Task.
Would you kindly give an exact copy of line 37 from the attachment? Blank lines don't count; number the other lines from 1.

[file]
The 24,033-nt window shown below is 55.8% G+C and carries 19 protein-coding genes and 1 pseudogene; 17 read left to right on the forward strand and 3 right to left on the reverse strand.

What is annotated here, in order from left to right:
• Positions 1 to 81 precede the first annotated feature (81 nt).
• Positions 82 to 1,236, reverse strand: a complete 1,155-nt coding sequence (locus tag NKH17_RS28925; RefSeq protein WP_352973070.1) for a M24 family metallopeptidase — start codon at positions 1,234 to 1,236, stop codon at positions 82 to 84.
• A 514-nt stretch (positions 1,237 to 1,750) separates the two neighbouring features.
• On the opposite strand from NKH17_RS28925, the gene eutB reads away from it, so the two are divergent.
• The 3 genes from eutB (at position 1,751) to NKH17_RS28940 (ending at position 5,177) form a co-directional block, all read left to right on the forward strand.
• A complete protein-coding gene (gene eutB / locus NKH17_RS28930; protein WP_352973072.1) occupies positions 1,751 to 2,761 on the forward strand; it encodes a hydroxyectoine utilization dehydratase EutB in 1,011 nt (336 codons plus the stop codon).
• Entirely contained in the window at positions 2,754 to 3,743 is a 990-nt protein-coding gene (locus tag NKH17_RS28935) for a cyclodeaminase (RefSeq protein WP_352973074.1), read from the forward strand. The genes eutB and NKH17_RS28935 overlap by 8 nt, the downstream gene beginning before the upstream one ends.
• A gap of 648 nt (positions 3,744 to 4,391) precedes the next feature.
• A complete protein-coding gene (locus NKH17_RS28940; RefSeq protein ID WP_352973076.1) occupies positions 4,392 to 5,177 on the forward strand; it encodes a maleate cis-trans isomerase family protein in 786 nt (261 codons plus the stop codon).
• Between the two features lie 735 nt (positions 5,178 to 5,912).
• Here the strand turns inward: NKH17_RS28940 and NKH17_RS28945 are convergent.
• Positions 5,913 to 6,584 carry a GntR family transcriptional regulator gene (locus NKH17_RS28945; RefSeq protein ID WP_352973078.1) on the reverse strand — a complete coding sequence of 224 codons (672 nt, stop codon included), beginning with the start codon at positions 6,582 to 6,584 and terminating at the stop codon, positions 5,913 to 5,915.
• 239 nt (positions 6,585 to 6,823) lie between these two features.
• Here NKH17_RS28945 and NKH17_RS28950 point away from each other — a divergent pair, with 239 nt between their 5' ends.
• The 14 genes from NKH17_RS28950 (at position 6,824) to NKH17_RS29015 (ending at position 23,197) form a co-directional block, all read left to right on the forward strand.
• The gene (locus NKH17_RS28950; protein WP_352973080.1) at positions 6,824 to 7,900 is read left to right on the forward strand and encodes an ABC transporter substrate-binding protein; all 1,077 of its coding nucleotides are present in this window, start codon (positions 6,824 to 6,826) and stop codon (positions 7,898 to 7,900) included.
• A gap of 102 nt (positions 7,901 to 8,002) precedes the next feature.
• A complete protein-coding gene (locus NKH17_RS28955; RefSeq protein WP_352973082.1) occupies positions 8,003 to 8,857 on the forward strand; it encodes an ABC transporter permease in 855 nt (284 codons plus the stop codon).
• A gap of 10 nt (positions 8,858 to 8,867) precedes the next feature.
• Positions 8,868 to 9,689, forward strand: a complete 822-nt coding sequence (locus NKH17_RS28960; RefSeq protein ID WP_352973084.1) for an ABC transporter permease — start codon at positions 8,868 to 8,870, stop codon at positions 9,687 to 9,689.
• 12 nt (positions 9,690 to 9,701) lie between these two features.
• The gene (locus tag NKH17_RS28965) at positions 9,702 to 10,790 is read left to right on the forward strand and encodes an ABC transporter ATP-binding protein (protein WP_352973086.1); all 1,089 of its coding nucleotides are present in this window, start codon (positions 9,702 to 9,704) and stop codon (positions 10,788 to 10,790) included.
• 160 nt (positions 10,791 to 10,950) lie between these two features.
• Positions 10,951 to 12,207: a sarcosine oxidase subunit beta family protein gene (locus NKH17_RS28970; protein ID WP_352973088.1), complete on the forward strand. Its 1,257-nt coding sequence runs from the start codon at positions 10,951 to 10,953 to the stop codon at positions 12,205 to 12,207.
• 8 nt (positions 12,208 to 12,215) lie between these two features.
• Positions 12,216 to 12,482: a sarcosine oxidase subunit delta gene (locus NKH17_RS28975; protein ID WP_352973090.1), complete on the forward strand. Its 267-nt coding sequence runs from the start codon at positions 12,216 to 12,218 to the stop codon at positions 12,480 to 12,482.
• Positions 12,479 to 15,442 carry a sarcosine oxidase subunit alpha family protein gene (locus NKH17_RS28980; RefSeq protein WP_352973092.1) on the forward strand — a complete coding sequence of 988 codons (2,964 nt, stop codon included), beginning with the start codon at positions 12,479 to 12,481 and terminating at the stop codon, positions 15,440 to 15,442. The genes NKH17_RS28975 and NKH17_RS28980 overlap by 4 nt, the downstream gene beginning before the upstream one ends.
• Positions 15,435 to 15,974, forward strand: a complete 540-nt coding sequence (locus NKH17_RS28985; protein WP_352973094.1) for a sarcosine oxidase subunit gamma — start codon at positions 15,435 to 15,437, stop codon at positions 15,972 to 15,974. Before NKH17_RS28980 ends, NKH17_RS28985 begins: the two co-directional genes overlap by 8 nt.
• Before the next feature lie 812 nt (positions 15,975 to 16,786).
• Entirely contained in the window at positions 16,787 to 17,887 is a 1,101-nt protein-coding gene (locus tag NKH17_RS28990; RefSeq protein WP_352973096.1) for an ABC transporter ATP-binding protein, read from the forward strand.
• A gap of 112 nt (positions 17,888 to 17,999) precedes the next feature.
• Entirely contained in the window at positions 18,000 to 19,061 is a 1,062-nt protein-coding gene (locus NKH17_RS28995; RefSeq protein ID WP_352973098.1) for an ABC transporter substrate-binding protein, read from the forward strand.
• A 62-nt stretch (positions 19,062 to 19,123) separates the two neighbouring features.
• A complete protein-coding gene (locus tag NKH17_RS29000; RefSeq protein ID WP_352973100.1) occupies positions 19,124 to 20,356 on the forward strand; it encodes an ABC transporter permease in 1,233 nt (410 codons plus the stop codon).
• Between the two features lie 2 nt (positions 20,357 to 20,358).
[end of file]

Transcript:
• Between the two features lie 2 nt (positions 20,357 to 20,358).